By Lisa Hunter, Rotary Club of Maidenhead Bridge, Berkshire,England
I am so proud to belong to an organization that empowers ordinary people to work together to make a difference in other people’s lives. Through the Rotary network, we come together to use our skills and knowledge to support each other and build up our communities.
Nowhere was this more apparent to me than at the beginning of the pandemic, when our community went into lockdown and people were isolated and shut in. My club formed a Community Response Team to mobilize a network of volunteers to do what we do best: support those who need help in difficult times.
By Byung Woo Kim, past president of the Rotary Club of Cheongju-Musim, South Korea
My Rotary club has been working on more than one global grant project every year. When we were planning an initiative this year, we were seeing a high rate of COVID-19 cases. At that time, the government’s guidelines required that those suspected of having COVID should be tested at their nearest screening center. But as they travel from their home to the screening center using public transportation, they come in contact with multiple people and risk infecting still others in the hospital performing the screening.
By Roger Bjoroy-Karlsen, Rotary Club of Roatan, Bay Islands,Honduras
I am on a small boat fully loaded with food bags headed for the people of St. Helene, a small island about two miles long and one mile wide, separated by a canal from the island of Roatan. Roatan is the largest of the Bay Islands located off the northern coast of Honduras.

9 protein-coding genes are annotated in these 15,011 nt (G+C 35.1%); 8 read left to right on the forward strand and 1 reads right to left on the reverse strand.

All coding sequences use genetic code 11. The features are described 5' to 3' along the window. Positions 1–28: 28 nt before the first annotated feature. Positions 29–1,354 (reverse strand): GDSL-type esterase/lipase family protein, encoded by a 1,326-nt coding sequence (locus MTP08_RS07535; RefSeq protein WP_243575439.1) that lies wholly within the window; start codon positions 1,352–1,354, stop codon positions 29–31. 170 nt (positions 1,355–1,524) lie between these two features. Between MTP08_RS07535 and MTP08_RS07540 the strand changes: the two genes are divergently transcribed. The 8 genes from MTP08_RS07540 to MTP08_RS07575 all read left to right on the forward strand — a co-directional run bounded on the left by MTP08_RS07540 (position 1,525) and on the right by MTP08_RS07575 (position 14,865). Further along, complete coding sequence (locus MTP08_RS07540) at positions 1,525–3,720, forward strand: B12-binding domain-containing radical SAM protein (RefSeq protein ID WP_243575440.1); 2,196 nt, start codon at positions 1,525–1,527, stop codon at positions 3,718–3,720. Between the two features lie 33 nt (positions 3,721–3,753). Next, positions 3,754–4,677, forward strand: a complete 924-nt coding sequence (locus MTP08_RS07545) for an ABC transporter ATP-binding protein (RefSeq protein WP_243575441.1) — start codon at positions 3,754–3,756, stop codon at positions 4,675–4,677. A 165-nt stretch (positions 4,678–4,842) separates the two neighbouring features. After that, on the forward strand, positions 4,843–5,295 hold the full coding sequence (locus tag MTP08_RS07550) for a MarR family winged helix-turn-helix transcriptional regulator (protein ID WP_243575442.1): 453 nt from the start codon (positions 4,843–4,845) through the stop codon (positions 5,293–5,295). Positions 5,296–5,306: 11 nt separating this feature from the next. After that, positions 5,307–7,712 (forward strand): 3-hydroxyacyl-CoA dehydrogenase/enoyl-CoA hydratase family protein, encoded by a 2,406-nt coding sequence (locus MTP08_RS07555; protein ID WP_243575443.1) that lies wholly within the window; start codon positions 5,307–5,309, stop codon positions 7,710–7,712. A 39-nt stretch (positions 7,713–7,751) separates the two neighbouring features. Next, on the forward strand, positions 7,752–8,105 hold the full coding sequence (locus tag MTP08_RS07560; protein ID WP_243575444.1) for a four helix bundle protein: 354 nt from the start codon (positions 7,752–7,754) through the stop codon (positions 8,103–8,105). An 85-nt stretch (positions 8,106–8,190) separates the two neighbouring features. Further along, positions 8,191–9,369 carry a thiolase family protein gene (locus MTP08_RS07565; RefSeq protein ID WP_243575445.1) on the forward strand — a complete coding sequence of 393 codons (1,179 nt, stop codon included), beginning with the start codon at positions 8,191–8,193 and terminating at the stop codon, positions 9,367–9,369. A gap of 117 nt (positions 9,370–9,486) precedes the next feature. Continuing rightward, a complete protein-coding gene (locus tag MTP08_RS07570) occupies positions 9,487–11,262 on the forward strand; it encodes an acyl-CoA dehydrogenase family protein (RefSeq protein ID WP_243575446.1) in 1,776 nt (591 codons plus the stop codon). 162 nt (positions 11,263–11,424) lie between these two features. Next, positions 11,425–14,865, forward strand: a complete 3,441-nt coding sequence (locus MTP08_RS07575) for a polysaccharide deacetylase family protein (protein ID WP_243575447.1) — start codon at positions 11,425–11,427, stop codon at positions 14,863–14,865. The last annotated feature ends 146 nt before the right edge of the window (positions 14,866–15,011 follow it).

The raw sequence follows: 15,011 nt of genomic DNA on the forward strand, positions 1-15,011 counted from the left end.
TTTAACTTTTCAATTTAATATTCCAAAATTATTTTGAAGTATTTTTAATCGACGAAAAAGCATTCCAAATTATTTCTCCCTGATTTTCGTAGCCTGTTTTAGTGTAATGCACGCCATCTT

As the waves are striking our boat, my thoughts wander to the approximate 1,000 people in 218 households who are in need of the food we’re delivering. Many of whom have no income because they lost their jobs due to the COVID-19 pandemic. St. Helene has no roads and no infrastructure. Its people are descendants of African slaves brought by the British to Jamaica and the Cayman Islands who then migrated to Roatan after gaining their freedom in the 1830’s.
By Abdullah Al Fahad, Rotaract Club of Dhaka Orchid, Bangladesh
The COVID-19 pandemic has presented us with a new environmental challenge. Every month, more than 120 billion disposable masks and gloves are being thrown out, with some of them polluting our land and water.
Our Rotaract club, like many, is concerned about the environment. Emboldened by Rotary’s newest cause, protecting the environment, we decided to do something about this problem. We began a recycling effort which we called our Clean Earth project to collect masks that were littering our streets, parking lots, and other common areas and find a way to reuse them.
By Carlito “Tolitz” Villanueva, Rotary Club of Baguio Summer Capitol, Philippines
We heal as one. Our communities were brought to a standstill by the COVID-19 pandemic. But now that vaccine is becoming available in the Philippines, we are slowly regaining our strength, confidence, and mobility to carry on our daily tasks.